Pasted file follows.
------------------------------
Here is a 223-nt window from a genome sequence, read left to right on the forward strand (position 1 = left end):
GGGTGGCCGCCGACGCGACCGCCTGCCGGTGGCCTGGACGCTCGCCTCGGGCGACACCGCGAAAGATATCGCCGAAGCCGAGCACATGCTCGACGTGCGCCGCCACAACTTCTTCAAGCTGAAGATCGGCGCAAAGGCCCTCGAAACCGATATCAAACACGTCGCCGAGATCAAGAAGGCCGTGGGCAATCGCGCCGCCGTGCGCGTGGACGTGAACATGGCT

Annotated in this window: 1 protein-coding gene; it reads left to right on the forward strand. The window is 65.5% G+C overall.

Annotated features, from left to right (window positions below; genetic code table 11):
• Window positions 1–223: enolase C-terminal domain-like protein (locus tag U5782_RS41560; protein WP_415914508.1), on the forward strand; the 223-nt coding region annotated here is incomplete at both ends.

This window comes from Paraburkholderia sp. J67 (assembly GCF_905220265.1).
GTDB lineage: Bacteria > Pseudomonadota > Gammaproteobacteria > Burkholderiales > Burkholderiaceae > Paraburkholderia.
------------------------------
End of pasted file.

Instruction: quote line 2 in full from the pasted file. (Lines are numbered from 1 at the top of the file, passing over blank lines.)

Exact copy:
GGGTGGCCGCCGACGCGACCGCCTGCCGGTGGCCTGGACGCTCGCCTCGGGCGACACCGCGAAAGATATCGCCGAAGCCGAGCACATGCTCGACGTGCGCCGCCACAACTTCTTCAAGCTGAAGATCGGCGCAAAGGCCCTCGAAACCGATATCAAACACGTCGCCGAGATCAAGAAGGCCGTGGGCAATCGCGCCGCCGTGCGCGTGGACGTGAACATGGCT